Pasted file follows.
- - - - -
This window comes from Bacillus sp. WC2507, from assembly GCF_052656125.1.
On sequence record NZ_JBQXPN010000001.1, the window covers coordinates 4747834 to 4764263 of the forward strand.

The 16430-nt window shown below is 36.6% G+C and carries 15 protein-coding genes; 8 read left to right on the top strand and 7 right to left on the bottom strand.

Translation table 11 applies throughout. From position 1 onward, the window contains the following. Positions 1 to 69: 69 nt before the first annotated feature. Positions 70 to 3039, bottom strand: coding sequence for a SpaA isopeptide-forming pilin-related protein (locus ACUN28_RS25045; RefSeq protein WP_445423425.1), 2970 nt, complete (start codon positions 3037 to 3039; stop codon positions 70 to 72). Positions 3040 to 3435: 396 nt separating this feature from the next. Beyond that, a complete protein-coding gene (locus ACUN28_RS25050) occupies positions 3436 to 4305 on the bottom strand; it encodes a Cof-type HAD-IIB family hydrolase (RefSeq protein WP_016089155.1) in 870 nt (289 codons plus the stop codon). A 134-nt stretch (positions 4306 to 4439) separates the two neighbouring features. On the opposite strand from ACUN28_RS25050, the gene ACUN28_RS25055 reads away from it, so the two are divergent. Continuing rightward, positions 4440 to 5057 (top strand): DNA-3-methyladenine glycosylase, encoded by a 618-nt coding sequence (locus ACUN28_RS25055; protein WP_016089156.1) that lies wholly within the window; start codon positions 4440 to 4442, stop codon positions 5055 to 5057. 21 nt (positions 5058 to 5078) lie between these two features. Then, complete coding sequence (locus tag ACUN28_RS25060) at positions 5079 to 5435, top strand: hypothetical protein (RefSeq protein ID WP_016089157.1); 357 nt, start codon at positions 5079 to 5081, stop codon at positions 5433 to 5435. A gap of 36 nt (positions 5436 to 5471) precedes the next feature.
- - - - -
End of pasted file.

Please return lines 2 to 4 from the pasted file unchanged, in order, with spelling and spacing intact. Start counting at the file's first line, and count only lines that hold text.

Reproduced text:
On sequence record NZ_JBQXPN010000001.1, the window covers coordinates 4747834 to 4764263 of the forward strand.

The 16430-nt window shown below is 36.6% G+C and carries 15 protein-coding genes; 8 read left to right on the top strand and 7 right to left on the bottom strand.

Translation table 11 applies throughout. From position 1 onward, the window contains the following. Positions 1 to 69: 69 nt before the first annotated feature. Positions 70 to 3039, bottom strand: coding sequence for a SpaA isopeptide-forming pilin-related protein (locus ACUN28_RS25045; RefSeq protein WP_445423425.1), 2970 nt, complete (start codon positions 3037 to 3039; stop codon positions 70 to 72). Positions 3040 to 3435: 396 nt separating this feature from the next. Beyond that, a complete protein-coding gene (locus ACUN28_RS25050) occupies positions 3436 to 4305 on the bottom strand; it encodes a Cof-type HAD-IIB family hydrolase (RefSeq protein WP_016089155.1) in 870 nt (289 codons plus the stop codon). A 134-nt stretch (positions 4306 to 4439) separates the two neighbouring features. On the opposite strand from ACUN28_RS25050, the gene ACUN28_RS25055 reads away from it, so the two are divergent. Continuing rightward, positions 4440 to 5057 (top strand): DNA-3-methyladenine glycosylase, encoded by a 618-nt coding sequence (locus ACUN28_RS25055; protein WP_016089156.1) that lies wholly within the window; start codon positions 4440 to 4442, stop codon positions 5055 to 5057. 21 nt (positions 5058 to 5078) lie between these two features. Then, complete coding sequence (locus tag ACUN28_RS25060) at positions 5079 to 5435, top strand: hypothetical protein (RefSeq protein ID WP_016089157.1); 357 nt, start codon at positions 5079 to 5081, stop codon at positions 5433 to 5435. A gap of 36 nt (positions 5436 to 5471) precedes the next feature.